Postcards From The Edge (1990)

While ultimately a serious picture about familial relationships, this is our first funny film on our list. Based on Carrie Fisher's semi-autobiographical novel (yes, Princess Leia), Streep plays something completely foreign to her: a mediocre actress. She's recovering from drug addiction and playing bit parts in bum productions, but also figuring out how to connect with her legendary mother (Shirley MacLaine, loosely based on Debbie Reynolds.) Yet another Oscar nomination for Streep.

Defending Your Life (1991)

How about Meryl Streep in a high concept science-fiction romantic comedy? Let's do it. From the mind of Albert Brooks, Defending Your Life is a wonderful and creative look at the afterlife. Being dead is an enormous trial set in a strange land that looks like EPCOT Center. Streep, adorable, is the leading lady, and casting her was one of the smartest ideas in a movie overflowing with them. Hey, this is the first title on our list that didn't get Meryl an Oscar nomination. Even more of a reason to check this one out.

The Bridges of Madison County (1995)

One of the very rare occasions in which the movie is better than the book. Clint Eastwood directs himself in this weepie based on Robert James Waller's best seller. While something of a great big advertisement for adultery, Streep's bored Italian immigrant wife stuck in Iowa falls for Clint, a photographer for National Geographic in the mid 1960s – probably due to that outdoor shower. Eastwood's noted “light touch” as a director serves Streep well – after Sophie's Choice, this might be the most heartbreaking work she's done. Guess what? She was nominated for an Academy Award.

The Devil Wears Prada (2006)

You thought your boss was bad? Meet Anna Win— excuse me, I mean, meet Amanda Priestly, the editor-in-chief of Vog—gosh, I don't know what's come over me? Editor-in-chief of Runway Magazine. While hardly a masterpiece, The Devil Wears Prada, which was Anne Hathaway's first non-Disney hit, is good dishy fun. Streep is having a ball playing the villain, and, of course, manages to bring a little bit of humanity to the role. Lemme check something. Oh, wouldn't you know? Streep was nominated for an Academy Award.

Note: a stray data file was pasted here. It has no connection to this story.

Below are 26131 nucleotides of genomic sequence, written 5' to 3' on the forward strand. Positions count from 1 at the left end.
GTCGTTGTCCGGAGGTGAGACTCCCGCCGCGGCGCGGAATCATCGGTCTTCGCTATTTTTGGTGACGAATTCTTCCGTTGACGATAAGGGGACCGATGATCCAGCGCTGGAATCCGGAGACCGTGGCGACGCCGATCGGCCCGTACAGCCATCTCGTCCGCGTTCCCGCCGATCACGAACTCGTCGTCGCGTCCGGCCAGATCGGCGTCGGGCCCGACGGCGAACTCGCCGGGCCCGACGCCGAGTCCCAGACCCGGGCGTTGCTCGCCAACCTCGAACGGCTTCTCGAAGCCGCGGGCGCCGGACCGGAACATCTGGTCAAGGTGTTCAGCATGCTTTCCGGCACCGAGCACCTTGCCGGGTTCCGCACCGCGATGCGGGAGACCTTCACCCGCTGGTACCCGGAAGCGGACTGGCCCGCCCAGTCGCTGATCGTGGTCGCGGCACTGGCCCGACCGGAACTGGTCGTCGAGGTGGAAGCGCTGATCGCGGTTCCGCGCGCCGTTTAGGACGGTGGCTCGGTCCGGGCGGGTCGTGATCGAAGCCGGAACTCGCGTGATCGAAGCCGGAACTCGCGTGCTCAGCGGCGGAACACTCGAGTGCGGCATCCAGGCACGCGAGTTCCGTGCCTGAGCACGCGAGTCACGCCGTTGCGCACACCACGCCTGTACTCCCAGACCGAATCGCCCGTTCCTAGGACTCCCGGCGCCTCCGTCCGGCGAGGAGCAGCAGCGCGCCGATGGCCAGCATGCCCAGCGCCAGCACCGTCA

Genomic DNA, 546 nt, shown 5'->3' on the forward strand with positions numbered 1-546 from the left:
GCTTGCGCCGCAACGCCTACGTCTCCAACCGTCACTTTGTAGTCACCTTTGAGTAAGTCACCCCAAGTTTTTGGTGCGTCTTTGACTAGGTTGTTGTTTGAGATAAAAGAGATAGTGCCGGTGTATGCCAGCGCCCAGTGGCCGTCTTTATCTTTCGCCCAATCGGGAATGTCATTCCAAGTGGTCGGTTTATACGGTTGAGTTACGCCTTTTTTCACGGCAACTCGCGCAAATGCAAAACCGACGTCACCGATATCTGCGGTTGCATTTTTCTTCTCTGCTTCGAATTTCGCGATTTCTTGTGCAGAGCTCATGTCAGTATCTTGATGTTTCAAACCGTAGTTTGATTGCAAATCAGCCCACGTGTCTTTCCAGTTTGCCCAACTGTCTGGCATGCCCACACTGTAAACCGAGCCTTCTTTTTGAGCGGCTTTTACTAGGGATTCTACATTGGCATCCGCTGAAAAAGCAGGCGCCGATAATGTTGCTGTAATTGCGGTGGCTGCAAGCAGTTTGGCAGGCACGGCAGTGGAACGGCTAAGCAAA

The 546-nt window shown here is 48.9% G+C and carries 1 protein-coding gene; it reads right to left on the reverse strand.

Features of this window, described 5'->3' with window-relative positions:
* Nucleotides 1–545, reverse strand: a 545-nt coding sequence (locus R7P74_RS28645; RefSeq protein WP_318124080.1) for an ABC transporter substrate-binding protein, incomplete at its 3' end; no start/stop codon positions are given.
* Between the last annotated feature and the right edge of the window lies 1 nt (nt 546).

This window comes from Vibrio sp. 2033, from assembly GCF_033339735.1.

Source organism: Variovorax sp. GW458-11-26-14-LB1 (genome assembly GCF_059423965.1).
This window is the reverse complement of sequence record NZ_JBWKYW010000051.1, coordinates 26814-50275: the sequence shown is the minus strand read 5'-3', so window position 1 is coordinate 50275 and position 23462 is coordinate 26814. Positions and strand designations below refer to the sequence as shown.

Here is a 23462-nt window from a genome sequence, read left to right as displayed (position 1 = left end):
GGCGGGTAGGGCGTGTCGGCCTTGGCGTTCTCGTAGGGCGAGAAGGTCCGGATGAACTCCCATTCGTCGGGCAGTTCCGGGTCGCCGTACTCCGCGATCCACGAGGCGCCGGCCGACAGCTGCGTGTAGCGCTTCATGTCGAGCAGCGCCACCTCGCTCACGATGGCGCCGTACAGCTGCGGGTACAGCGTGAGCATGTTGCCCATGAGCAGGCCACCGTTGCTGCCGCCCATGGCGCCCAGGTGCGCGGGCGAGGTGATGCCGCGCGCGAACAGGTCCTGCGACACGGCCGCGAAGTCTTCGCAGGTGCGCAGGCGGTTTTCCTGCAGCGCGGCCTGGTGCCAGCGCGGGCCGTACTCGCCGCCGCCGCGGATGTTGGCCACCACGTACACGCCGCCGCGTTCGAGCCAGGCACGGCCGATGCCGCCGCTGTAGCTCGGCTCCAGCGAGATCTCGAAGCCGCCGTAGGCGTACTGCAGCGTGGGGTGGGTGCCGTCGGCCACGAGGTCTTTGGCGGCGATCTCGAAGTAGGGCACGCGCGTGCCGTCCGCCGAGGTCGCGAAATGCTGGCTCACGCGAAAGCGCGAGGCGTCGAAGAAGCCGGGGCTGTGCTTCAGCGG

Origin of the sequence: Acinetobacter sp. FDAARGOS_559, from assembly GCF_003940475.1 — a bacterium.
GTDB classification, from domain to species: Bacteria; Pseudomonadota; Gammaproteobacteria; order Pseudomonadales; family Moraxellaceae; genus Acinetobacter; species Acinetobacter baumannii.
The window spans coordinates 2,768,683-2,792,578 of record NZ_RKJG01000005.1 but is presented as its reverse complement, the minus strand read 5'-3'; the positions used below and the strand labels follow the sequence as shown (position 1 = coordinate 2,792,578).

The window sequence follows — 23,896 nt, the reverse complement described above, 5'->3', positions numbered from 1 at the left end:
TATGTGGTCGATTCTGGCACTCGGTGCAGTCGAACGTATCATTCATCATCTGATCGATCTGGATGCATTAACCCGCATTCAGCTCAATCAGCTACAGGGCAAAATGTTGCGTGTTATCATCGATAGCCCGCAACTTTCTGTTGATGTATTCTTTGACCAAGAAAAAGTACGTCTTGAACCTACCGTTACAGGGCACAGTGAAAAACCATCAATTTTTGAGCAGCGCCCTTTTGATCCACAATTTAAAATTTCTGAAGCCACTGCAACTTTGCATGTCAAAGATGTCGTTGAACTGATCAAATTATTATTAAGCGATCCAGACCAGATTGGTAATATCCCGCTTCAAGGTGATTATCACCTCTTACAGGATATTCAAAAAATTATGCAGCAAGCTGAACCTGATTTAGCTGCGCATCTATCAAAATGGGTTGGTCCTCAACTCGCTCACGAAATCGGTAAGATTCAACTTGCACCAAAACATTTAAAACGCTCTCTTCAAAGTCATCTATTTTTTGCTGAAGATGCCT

Doubt (2008)

Let's talk some more about Streep and accents. As one with a mother-in-law that's a Bronx Irish Catholic, I can tell you that her performance as Sister Aloysius Beauvier is SPOT ON. Set at a Catholic school in the 1960s, this is essentially a filmed play that begins like a mystery and transforms into a grand exploration into faith, truth, justice and just about every other weighty issue. Her co-stars are Phillip Seymour Hoffman, Amy Adams and Viola Davis. It's a powerhouse, and, yeah, Streep was once again nominated for an Oscar.

The Iron Lady (2011)

We're gonna close it out on a weird one. This is a bad movie! Only someone as talented as Meryl Streep can take it and make it essential viewing. It's a very basic biopic on British Prime Minister Margaret Thatcher, and likely a biased one at that. But put your opinions about politics off to the side and enjoy it on another level – watching Streep take no prisoners as a staunch woman ready to cut down her enemies. At the end of the day, it's very entertaining. And it won Streep her third Academy Award.